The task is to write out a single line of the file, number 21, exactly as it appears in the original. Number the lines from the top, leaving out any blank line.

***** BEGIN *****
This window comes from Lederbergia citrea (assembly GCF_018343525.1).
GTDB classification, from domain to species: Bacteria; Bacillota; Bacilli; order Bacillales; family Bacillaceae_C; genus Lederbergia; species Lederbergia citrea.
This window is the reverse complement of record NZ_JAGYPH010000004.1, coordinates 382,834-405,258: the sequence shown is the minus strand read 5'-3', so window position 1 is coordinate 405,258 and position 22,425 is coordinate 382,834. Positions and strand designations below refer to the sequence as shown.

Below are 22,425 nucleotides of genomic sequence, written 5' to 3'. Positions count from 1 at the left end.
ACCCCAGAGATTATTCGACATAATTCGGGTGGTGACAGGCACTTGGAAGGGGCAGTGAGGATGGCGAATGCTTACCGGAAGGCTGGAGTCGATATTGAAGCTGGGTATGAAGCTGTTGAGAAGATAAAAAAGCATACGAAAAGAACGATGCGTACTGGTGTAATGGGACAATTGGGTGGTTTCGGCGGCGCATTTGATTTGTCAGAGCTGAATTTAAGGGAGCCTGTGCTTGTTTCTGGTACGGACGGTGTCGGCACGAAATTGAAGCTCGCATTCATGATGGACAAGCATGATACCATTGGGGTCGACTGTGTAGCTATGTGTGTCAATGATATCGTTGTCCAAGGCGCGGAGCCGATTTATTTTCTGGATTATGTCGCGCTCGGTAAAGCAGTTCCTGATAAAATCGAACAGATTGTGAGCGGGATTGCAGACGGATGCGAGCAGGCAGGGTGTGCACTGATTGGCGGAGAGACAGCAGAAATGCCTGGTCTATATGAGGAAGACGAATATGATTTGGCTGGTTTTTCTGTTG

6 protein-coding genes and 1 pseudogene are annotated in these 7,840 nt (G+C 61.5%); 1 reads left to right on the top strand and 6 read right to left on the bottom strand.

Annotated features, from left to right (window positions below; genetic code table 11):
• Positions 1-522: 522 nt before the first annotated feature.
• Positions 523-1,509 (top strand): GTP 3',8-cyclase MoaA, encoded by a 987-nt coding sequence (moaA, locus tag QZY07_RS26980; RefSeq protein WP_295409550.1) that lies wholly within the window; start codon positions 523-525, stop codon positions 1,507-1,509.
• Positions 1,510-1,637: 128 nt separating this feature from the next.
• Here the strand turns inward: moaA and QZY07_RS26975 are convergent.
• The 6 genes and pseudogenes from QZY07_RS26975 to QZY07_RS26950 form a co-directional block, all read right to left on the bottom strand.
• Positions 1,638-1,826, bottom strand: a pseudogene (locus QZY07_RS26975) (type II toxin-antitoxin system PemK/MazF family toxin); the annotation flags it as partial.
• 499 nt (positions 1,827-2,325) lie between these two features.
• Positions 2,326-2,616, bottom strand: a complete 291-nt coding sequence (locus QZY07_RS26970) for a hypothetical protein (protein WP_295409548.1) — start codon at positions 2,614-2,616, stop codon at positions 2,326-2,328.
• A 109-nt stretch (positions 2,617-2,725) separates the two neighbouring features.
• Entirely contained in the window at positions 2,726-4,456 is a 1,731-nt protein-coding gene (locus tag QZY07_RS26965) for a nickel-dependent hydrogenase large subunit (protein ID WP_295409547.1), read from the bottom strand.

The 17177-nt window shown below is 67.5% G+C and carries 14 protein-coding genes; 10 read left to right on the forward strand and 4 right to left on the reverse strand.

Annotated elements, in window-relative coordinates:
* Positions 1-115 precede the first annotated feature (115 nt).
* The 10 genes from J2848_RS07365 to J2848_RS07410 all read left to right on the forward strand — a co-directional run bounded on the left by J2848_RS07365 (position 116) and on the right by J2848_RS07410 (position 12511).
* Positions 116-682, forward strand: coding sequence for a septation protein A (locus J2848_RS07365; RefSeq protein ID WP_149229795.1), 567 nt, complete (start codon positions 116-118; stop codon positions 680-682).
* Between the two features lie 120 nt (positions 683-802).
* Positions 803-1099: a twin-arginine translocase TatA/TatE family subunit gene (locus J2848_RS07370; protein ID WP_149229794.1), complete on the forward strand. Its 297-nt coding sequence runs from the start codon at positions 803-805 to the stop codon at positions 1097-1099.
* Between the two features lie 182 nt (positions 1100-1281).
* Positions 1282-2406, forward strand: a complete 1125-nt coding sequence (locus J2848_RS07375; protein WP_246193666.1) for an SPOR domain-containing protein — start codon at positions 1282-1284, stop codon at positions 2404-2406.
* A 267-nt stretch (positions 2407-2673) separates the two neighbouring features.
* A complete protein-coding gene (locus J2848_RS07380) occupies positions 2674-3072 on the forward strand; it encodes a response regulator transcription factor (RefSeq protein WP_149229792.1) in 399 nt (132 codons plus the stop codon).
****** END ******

* The 10 genes from J2848_RS07365 to J2848_RS07410 all read left to right on the forward strand — a co-directional run bounded on the left by J2848_RS07365 (position 116) and on the right by J2848_RS07410 (position 12511).